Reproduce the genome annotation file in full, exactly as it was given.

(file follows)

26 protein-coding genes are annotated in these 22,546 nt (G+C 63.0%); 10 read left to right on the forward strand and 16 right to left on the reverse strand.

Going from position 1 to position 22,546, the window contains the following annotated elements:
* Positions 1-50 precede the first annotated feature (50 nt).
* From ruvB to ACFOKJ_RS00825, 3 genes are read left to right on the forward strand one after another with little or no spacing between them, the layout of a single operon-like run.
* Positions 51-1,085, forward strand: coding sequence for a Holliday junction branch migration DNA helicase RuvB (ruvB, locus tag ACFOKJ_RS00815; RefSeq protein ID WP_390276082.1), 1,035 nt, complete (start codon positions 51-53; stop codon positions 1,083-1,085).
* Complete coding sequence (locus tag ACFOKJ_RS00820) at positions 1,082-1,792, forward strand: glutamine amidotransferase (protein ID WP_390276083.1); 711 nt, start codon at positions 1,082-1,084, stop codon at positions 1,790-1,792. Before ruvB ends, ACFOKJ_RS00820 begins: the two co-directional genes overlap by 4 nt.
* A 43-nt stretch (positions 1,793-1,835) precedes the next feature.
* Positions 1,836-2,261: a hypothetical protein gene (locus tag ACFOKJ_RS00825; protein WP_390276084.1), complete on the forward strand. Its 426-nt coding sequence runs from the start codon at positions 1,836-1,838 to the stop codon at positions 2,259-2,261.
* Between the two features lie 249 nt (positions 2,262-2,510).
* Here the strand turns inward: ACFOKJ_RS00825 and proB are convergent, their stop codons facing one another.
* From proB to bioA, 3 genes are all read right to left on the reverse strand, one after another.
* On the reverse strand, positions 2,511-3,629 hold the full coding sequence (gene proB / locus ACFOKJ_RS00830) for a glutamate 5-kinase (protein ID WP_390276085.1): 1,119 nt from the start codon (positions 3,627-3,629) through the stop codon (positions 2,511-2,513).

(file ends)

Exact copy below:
26 protein-coding genes are annotated in these 22,546 nt (G+C 63.0%); 10 read left to right on the forward strand and 16 right to left on the reverse strand.

Going from position 1 to position 22,546, the window contains the following annotated elements:
* Positions 1-50 precede the first annotated feature (50 nt).
* From ruvB to ACFOKJ_RS00825, 3 genes are read left to right on the forward strand one after another with little or no spacing between them, the layout of a single operon-like run.
* Positions 51-1,085, forward strand: coding sequence for a Holliday junction branch migration DNA helicase RuvB (ruvB, locus tag ACFOKJ_RS00815; RefSeq protein ID WP_390276082.1), 1,035 nt, complete (start codon positions 51-53; stop codon positions 1,083-1,085).
* Complete coding sequence (locus tag ACFOKJ_RS00820) at positions 1,082-1,792, forward strand: glutamine amidotransferase (protein ID WP_390276083.1); 711 nt, start codon at positions 1,082-1,084, stop codon at positions 1,790-1,792. Before ruvB ends, ACFOKJ_RS00820 begins: the two co-directional genes overlap by 4 nt.
* A 43-nt stretch (positions 1,793-1,835) precedes the next feature.
* Positions 1,836-2,261: a hypothetical protein gene (locus tag ACFOKJ_RS00825; protein WP_390276084.1), complete on the forward strand. Its 426-nt coding sequence runs from the start codon at positions 1,836-1,838 to the stop codon at positions 2,259-2,261.
* Between the two features lie 249 nt (positions 2,262-2,510).
* Here the strand turns inward: ACFOKJ_RS00825 and proB are convergent, their stop codons facing one another.
* From proB to bioA, 3 genes are all read right to left on the reverse strand, one after another.
* On the reverse strand, positions 2,511-3,629 hold the full coding sequence (gene proB / locus ACFOKJ_RS00830) for a glutamate 5-kinase (protein ID WP_390276085.1): 1,119 nt from the start codon (positions 3,627-3,629) through the stop codon (positions 2,511-2,513).